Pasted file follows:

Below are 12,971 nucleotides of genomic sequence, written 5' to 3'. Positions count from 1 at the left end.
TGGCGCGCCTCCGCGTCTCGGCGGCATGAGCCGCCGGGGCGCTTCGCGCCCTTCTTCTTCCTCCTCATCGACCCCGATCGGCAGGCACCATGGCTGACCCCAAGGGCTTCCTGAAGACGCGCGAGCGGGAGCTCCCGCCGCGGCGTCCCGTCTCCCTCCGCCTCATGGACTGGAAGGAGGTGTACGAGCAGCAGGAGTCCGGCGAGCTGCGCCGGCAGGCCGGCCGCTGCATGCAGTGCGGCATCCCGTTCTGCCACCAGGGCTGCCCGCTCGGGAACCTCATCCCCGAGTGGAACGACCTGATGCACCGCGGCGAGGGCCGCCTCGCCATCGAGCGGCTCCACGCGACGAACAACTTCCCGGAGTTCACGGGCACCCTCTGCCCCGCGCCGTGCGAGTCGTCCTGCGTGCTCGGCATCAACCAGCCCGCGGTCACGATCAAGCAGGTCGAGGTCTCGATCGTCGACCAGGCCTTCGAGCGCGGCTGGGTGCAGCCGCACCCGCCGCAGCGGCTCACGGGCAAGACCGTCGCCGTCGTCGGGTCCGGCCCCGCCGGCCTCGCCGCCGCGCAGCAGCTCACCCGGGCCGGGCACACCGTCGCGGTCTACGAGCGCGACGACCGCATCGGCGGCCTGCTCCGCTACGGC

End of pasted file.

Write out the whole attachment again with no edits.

Below are 12,971 nucleotides of genomic sequence, written 5' to 3'. Positions count from 1 at the left end.
TGGCGCGCCTCCGCGTCTCGGCGGCATGAGCCGCCGGGGCGCTTCGCGCCCTTCTTCTTCCTCCTCATCGACCCCGATCGGCAGGCACCATGGCTGACCCCAAGGGCTTCCTGAAGACGCGCGAGCGGGAGCTCCCGCCGCGGCGTCCCGTCTCCCTCCGCCTCATGGACTGGAAGGAGGTGTACGAGCAGCAGGAGTCCGGCGAGCTGCGCCGGCAGGCCGGCCGCTGCATGCAGTGCGGCATCCCGTTCTGCCACCAGGGCTGCCCGCTCGGGAACCTCATCCCCGAGTGGAACGACCTGATGCACCGCGGCGAGGGCCGCCTCGCCATCGAGCGGCTCCACGCGACGAACAACTTCCCGGAGTTCACGGGCACCCTCTGCCCCGCGCCGTGCGAGTCGTCCTGCGTGCTCGGCATCAACCAGCCCGCGGTCACGATCAAGCAGGTCGAGGTCTCGATCGTCGACCAGGCCTTCGAGCGCGGCTGGGTGCAGCCGCACCCGCCGCAGCGGCTCACGGGCAAGACCGTCGCCGTCGTCGGGTCCGGCCCCGCCGGCCTCGCCGCCGCGCAGCAGCTCACCCGGGCCGGGCACACCGTCGCGGTCTACGAGCGCGACGACCGCATCGGCGGCCTGCTCCGCTACGGC